the series ended in 1947.
Over 485 million Walking Liberty halves were made between 1916 and
1947, but they were issued only sporadically during the 1920s and early
'30s, none being minted in 1922, 1924-26 and 1930-32. These were coins
with substantial buying power, enough to buy a loaf of bread, a quart of
milk and a dozen eggs in the early '30s, so it didn't take huge quantities
to fill Americans' needs, especially after the Wall Street crash plunged
the nation into the Great Depression.
Mintages were particularly low in 1921, and the P, D and S half dollars
from that year all rank among the major keys of the series. Other scarce
issues include the 1916, 1916-S, 1917-D and S (with the mintmarks on the
obverse) and 1938-D. Brilliant proofs were minted from 1936 to 1942,
totaling 74,400 pieces, and a very few satin-finish proofs were struck in
1916 and '17.
"Walkers," as they're frequently called, are large,
precious-metal coins with a much-admired design. As a result, they hold
great appeal not only for traditional hobbyists but also for
non-collectors. Many exist in grades up to Mint State-65. Even above that
level, significant numbers exist for certain dates, particularly the later
years. Most dates, however, come weakly struck, particularly on Liberty's
left hand and leg, head and skirt lines and on the eagle's breast and leg
feathers. Sharply struck coins often command substantial premiums. In an
attempt to improve the striking characteristics of the design, some minor
modifications were made by Chief Engraver George T. Morgan in 1918 and
again by Assistant Engraver John R. Sinnock in 1937 and 1938. None of the
revisions seemed to help, as even later issues are often weak in the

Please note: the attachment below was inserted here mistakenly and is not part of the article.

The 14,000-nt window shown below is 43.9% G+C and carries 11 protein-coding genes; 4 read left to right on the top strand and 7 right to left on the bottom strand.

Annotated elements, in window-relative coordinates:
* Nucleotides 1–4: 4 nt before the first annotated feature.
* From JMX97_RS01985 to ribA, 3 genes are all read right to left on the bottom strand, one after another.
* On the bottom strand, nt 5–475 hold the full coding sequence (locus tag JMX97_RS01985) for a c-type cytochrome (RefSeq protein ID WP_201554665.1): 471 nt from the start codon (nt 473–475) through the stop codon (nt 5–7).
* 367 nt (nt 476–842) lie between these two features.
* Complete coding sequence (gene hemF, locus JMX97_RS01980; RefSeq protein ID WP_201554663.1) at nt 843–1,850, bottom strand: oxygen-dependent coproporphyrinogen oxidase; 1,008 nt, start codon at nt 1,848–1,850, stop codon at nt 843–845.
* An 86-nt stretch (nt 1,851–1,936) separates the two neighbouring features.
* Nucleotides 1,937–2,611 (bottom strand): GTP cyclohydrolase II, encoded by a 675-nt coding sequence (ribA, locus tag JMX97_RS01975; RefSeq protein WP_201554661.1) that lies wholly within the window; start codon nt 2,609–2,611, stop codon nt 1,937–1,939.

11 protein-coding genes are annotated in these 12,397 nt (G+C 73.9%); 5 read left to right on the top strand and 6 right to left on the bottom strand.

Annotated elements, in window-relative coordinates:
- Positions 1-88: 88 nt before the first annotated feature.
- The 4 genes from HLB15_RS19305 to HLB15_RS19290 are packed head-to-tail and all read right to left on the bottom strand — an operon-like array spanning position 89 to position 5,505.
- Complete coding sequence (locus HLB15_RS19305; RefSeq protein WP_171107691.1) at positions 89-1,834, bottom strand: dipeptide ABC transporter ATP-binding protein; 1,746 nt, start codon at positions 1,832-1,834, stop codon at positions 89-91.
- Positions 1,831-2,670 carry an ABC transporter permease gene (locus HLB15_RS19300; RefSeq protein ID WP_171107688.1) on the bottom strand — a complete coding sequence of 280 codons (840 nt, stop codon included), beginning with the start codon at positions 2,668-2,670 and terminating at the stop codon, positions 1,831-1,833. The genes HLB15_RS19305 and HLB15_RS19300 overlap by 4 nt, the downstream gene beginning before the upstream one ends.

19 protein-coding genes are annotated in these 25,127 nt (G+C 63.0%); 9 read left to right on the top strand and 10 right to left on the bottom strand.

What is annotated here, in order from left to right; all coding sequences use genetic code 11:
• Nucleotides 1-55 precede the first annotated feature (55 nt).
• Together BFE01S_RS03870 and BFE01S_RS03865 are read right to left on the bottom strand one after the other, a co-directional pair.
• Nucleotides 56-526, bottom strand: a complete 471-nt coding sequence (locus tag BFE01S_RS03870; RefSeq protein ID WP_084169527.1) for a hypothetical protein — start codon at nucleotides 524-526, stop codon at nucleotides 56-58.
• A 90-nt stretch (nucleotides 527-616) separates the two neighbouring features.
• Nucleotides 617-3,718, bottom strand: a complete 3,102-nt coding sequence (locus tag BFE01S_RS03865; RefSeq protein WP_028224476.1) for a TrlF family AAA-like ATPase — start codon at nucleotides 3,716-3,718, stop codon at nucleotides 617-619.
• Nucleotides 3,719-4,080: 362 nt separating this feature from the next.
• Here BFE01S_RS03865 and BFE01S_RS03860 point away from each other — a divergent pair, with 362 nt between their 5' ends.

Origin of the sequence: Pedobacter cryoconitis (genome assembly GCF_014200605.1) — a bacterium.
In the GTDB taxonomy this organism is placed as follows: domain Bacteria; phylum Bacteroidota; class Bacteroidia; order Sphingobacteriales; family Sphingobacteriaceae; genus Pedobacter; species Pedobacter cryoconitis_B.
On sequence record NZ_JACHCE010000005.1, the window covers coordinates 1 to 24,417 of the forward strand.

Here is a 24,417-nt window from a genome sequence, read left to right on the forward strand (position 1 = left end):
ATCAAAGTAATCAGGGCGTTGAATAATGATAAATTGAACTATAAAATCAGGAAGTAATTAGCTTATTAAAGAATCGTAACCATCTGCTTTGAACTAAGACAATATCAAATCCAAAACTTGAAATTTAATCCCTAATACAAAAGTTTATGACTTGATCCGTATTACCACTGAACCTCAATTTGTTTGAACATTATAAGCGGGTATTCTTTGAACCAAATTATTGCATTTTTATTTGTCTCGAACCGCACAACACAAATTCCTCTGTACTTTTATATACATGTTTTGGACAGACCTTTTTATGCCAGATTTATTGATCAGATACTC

central parts of the design. Places to check for wear include Liberty's
head, breast, arms and left leg and the breast, leg and forward wing of
A full set consists of 65 different date-and-mint combinations but is
attempted and completed by many collectors. Although Walkers were not
saved in any quantity by the public, particularly in the Depression years,
professional numismatists like Wayte Raymond and others put away many
early rolls during the '30s. Uncirculated specimens of certain dates in
the 1910s and '20s are probably only available today due to the foresight
of these astute dealers. Later-date Walkers also have a strong following:
many collectors assemble "short sets" from 1934 to 1947 or 1941
to '47. Type collectors just seek a single, high-grade example.
The Franklin half dollar succeeded the Walker in 1948. But 38 years
later, in 1986, Uncle Sam dusted off the Weinman design for the obverse of
the one-ounce American Eagle silver bullion coin, which has been minted
annually ever since.
Diameter: 30.6 millimeters Weight: 12.50 grams Composition: .900
silver, .100 copper Edge: Reeded Net Weight: .36169 ounce pure silver
BIBLIOGRAPHY: Breen, Walter, Walter Breen's Complete
Encyclopedia of U.S. and Colonial Coins, F.C.I. Press/Doubleday, New York,
1988. Fox, Bruce, The Complete Guide To Walking Liberty Half Dollars, DLRC
Press, Virginia Beach, VA, 1993. Taxay, Don, The U.S. Mint and Coinage,
Arco Publishing Co., New York, 1966. Vermeule, Cornelius, Numismatic Art
in America, The Belknap Press of Harvard University Press, Cambridge, MA,
1971. Yeoman, R.S., A Guide Book of United States Coins, 47th Edition.
Western Publishing Co., Racine, WI, 1993.
Coin Information Provided Courtesy NGC.